Re: [AMBER] .mdin file content

From: Richard Owczarzy <>
Date: Mon, 13 Dec 2010 23:28:25 +0000

I think that you set up simulation such a way that the files are manageable and you can analyze results. If you have a Linux box with more memory, VMD will not crash. If you use Mac or Windows, you need smaller files (<2GB).

By the way, you do not have to load all frames to VMD, just load every second or third frame and VMD may not crash. When you open a file and look at left bottom corner of the "Molecule File Browser" of VMD, there is a input for "Stride". Set stride to 2 and VMD will read every second frame. Set it to 3 and VMD will read every third frame.

Richard Owczarzy
Integrated DNA TEchnologies

From: Bozell, Joseph John []
Sent: Monday, December 13, 2010 3:36 PM
Subject: [AMBER] .mdin file content

These may be very basic questions normally answered with "it depends", but I am wondering if the list can point me toward any information regarding rules of thumb for setting some of the more common .mdin file parameters. Some specific questions:

1) With the following .mdin file:


  imin = 0,

  irest = 1,

  ntx = 7,

  ntb = 2,

  pres0 = 1.0,

  ntp = 1,

  taup = 2.0

  cut = 12,

  ntr = 0,

  ntc = 2,

  ntf = 2,

  tempi = 380.0,

  temp0 = 300.0,

  ntt = 3,

  gamma_ln = 1.0,

  nstlim = 1000000, dt = 0.002,

  ntpr = 1000, ntwx = 100, ntwr = 1000


I end up generating an immense .mdcrd file (6.2 GB) that crashes VMD on my MacBook pro after loading about 85% of the generated frames (with the standard Mac error message "VMD 1.8.7 quit unexpectedly"). Is reducing the file size by lowering the number of writes to that file acceptable (i. e., for scrutiny by others) via modifying ntwx to, say, 1000, or 10000? I note that from the manual I could also set ntwprt to limit the .mdcrd file to only the portions of interests. However, I am examining an array of 5 small organics in a water box. Are the atom numbers referred to for setting ntwprt those listed in the first column of the .prepin file? That would not seem to be the case, as there aren't enough atoms to account for all 5 molecules being modeled.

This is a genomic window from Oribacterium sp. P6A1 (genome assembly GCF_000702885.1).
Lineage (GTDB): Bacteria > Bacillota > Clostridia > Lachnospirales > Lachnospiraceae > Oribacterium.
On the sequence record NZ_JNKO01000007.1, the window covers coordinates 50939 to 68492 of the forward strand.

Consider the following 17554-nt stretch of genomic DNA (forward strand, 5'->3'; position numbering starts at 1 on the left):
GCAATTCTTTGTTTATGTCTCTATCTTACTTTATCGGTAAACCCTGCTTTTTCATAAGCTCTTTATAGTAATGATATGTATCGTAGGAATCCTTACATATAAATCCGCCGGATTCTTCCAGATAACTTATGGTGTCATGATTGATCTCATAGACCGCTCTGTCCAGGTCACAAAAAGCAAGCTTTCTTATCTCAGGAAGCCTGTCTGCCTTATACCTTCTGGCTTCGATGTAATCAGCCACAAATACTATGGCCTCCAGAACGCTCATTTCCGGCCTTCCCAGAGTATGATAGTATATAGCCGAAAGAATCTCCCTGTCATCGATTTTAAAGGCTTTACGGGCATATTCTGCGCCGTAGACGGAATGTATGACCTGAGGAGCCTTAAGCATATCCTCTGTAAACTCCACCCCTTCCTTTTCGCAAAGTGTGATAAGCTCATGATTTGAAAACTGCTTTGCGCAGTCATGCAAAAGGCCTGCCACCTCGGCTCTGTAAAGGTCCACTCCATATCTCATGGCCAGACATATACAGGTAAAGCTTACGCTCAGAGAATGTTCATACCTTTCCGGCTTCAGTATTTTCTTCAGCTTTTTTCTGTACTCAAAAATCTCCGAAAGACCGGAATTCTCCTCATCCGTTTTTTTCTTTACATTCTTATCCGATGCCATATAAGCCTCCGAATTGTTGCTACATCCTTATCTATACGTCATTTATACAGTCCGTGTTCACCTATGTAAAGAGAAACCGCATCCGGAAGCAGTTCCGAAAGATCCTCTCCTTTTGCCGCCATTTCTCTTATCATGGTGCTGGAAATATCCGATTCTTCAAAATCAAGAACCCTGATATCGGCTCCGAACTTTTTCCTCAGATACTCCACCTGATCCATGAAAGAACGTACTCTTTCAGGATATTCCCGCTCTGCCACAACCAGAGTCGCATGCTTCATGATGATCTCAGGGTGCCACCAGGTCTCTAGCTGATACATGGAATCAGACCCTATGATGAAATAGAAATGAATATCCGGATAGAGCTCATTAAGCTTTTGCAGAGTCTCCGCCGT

2) The term "production dynamics" gets used frequently…however, the literature reports setting nstlim for "long" runs at anywhere from 2 to 40 nanoseconds. Is there any consensus on what defines a production run?

An understanding of typical baseline parameters for average runs would be a big help in then understanding the types of values more outside of the norm. Any guidance is greatly appreciated.

Joe Bozell

University of Tennessee
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Received on Mon Dec 13 2010 - 15:30:03 PST
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